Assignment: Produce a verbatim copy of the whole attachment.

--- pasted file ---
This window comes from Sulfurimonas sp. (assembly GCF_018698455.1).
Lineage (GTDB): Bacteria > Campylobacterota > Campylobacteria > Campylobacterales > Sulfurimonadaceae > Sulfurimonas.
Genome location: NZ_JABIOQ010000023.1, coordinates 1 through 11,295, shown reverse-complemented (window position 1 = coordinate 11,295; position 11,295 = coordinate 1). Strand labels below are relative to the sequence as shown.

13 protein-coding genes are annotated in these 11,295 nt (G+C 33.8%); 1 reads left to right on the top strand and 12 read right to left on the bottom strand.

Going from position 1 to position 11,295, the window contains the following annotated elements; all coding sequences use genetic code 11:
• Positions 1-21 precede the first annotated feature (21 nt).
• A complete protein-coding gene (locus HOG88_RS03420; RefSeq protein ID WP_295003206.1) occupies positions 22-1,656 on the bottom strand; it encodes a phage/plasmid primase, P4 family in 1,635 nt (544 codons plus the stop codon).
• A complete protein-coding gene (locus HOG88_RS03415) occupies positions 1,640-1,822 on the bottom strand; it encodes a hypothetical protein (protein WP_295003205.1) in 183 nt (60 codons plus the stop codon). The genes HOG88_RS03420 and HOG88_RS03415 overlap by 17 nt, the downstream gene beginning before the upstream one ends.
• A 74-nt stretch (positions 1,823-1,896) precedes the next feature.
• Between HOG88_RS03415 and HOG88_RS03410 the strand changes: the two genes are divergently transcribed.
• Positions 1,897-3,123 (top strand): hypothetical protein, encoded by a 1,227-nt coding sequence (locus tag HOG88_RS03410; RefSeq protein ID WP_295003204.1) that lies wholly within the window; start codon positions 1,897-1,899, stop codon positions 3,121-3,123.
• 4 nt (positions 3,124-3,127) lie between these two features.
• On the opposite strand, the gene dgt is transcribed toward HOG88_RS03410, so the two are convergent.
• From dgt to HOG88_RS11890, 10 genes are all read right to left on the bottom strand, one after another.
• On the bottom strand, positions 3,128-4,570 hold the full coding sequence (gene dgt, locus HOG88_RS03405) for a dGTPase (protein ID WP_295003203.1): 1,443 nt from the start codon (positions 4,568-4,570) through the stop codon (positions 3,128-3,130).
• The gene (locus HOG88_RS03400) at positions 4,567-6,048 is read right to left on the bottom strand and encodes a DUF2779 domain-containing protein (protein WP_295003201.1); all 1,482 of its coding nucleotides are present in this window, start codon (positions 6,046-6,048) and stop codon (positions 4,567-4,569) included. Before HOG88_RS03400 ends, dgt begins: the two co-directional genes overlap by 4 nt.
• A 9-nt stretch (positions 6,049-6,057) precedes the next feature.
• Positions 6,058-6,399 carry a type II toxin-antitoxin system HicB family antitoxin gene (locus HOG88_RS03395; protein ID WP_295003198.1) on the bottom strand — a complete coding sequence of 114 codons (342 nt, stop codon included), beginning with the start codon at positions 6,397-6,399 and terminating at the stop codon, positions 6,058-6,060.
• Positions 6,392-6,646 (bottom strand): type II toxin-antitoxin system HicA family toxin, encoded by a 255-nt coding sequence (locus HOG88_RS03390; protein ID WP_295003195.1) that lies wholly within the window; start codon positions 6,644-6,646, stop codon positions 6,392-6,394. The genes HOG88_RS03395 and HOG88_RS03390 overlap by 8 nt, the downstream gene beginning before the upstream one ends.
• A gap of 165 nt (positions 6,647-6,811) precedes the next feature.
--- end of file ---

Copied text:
This window comes from Sulfurimonas sp. (assembly GCF_018698455.1).
Lineage (GTDB): Bacteria > Campylobacterota > Campylobacteria > Campylobacterales > Sulfurimonadaceae > Sulfurimonas.
Genome location: NZ_JABIOQ010000023.1, coordinates 1 through 11,295, shown reverse-complemented (window position 1 = coordinate 11,295; position 11,295 = coordinate 1). Strand labels below are relative to the sequence as shown.

13 protein-coding genes are annotated in these 11,295 nt (G+C 33.8%); 1 reads left to right on the top strand and 12 read right to left on the bottom strand.

Going from position 1 to position 11,295, the window contains the following annotated elements; all coding sequences use genetic code 11:
• Positions 1-21 precede the first annotated feature (21 nt).
• A complete protein-coding gene (locus HOG88_RS03420; RefSeq protein ID WP_295003206.1) occupies positions 22-1,656 on the bottom strand; it encodes a phage/plasmid primase, P4 family in 1,635 nt (544 codons plus the stop codon).
• A complete protein-coding gene (locus HOG88_RS03415) occupies positions 1,640-1,822 on the bottom strand; it encodes a hypothetical protein (protein WP_295003205.1) in 183 nt (60 codons plus the stop codon). The genes HOG88_RS03420 and HOG88_RS03415 overlap by 17 nt, the downstream gene beginning before the upstream one ends.
• A 74-nt stretch (positions 1,823-1,896) precedes the next feature.
• Between HOG88_RS03415 and HOG88_RS03410 the strand changes: the two genes are divergently transcribed.
• Positions 1,897-3,123 (top strand): hypothetical protein, encoded by a 1,227-nt coding sequence (locus tag HOG88_RS03410; RefSeq protein ID WP_295003204.1) that lies wholly within the window; start codon positions 1,897-1,899, stop codon positions 3,121-3,123.
• 4 nt (positions 3,124-3,127) lie between these two features.
• On the opposite strand, the gene dgt is transcribed toward HOG88_RS03410, so the two are convergent.
• From dgt to HOG88_RS11890, 10 genes are all read right to left on the bottom strand, one after another.
• On the bottom strand, positions 3,128-4,570 hold the full coding sequence (gene dgt, locus HOG88_RS03405) for a dGTPase (protein ID WP_295003203.1): 1,443 nt from the start codon (positions 4,568-4,570) through the stop codon (positions 3,128-3,130).
• The gene (locus HOG88_RS03400) at positions 4,567-6,048 is read right to left on the bottom strand and encodes a DUF2779 domain-containing protein (protein WP_295003201.1); all 1,482 of its coding nucleotides are present in this window, start codon (positions 6,046-6,048) and stop codon (positions 4,567-4,569) included. Before HOG88_RS03400 ends, dgt begins: the two co-directional genes overlap by 4 nt.
• A 9-nt stretch (positions 6,049-6,057) precedes the next feature.
• Positions 6,058-6,399 carry a type II toxin-antitoxin system HicB family antitoxin gene (locus HOG88_RS03395; protein ID WP_295003198.1) on the bottom strand — a complete coding sequence of 114 codons (342 nt, stop codon included), beginning with the start codon at positions 6,397-6,399 and terminating at the stop codon, positions 6,058-6,060.
• Positions 6,392-6,646 (bottom strand): type II toxin-antitoxin system HicA family toxin, encoded by a 255-nt coding sequence (locus HOG88_RS03390; protein ID WP_295003195.1) that lies wholly within the window; start codon positions 6,644-6,646, stop codon positions 6,392-6,394. The genes HOG88_RS03395 and HOG88_RS03390 overlap by 8 nt, the downstream gene beginning before the upstream one ends.
• A gap of 165 nt (positions 6,647-6,811) precedes the next feature.